This post by Jerry from a few years ago gives an excellent background on this period, with several of the notable shorts they produced.

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Included here below are five of their theatrical commercials. A Date With Kate (1939) for Brookfleld, Mini-Toons presents Pebble Punch (1940) for Coca Cola, and three shorts for Shell Oil.


Here is a great photo shot during the production of the Shell Oil spots. We can at least get an idea of some of the people involved in the production here- Rudy Zamora, Bucky Bug artist Carl Buettner, Tom McKimson, Paul Fennell and Charles Byrne. (Special thanks to Jeff Missinne)

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Have a good week everyone!

15 Comments

  • That first Shell ad reminded me of “Breakfast Pals” for Rice Krispies!

    • It’s the same studio!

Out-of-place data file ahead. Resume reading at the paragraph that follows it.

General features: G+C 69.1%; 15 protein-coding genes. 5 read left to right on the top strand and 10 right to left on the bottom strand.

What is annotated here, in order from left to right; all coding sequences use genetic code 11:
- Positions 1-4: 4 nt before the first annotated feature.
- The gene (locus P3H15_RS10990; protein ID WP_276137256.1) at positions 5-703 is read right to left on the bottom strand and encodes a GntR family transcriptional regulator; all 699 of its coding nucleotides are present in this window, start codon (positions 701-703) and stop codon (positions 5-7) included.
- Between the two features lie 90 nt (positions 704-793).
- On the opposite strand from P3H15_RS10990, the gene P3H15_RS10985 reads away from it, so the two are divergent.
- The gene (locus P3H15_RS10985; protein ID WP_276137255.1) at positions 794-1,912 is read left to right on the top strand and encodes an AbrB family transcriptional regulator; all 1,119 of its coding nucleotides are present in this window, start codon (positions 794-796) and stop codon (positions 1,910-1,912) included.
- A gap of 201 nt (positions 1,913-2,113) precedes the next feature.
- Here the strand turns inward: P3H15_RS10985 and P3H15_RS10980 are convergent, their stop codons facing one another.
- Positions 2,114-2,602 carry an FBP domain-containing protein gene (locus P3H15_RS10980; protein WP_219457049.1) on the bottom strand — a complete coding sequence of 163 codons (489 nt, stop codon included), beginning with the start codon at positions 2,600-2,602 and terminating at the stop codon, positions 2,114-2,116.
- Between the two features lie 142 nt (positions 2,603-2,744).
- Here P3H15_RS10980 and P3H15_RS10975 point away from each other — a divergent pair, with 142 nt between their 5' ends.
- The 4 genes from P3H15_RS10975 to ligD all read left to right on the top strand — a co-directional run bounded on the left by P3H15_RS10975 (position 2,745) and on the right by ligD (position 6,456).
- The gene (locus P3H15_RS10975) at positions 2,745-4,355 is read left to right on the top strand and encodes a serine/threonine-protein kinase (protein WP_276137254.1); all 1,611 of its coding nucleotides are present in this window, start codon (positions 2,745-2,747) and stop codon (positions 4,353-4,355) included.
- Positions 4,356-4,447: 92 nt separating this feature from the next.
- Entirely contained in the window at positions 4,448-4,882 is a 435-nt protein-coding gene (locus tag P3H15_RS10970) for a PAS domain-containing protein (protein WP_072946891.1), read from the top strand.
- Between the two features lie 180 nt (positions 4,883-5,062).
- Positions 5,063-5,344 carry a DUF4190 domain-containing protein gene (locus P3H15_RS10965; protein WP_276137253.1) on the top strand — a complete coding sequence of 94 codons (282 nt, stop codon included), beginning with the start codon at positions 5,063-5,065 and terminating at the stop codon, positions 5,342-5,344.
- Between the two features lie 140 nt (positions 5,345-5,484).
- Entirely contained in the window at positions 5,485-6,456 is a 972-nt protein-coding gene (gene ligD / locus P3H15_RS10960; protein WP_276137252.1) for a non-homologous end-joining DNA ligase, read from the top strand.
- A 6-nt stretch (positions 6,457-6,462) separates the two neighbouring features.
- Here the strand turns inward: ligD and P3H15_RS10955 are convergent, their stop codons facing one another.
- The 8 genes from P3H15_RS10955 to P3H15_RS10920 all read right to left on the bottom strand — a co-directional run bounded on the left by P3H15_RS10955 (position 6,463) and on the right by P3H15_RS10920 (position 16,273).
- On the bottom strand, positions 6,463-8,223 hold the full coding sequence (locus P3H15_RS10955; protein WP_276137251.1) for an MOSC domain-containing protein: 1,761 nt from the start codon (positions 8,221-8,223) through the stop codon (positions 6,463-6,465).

• I wonder if the Brookfield Belles from Swift’s Brookfield Butter were a prototype for Borden’s Elsie the Cow? And the judge from The Brookfield Belles A Date with Kate look similar to Elise’s husband Elmer the Bull from Elmer’s Glue products .

  • I discovered that there was a series of ads for Swift’s Brookfield products that featured Brooksie and her Pals that predated The Brookfield Belles. I wonder if they decided to change Brooksie’s design prior to the animated theatrical ads being shown in theaters?

  • Wow, this is nice stuff! I know that you’re probably way ahead of me on this, but since this is Ub Iwerks related, maybe it should be there as a special feature on either the forthcoming FLIP THE FROG (highly anticipated) set or the COMICOLOR (highly anticipated) set. Oh, and I’m sorry to hear of all the decay difficulties regarding the CUBBY BEAR titles, but I’ll be anticipating the new set. Regarding theatrical commercials in general aimed at the general public and regularly shown in movie theaters around the country, I’m very interested in how many of the major cartoon studios took part in this practice. I’ve yet to hear about anything done by those at Termite Terrace or those at MGM’s in-house studio during their golden ages.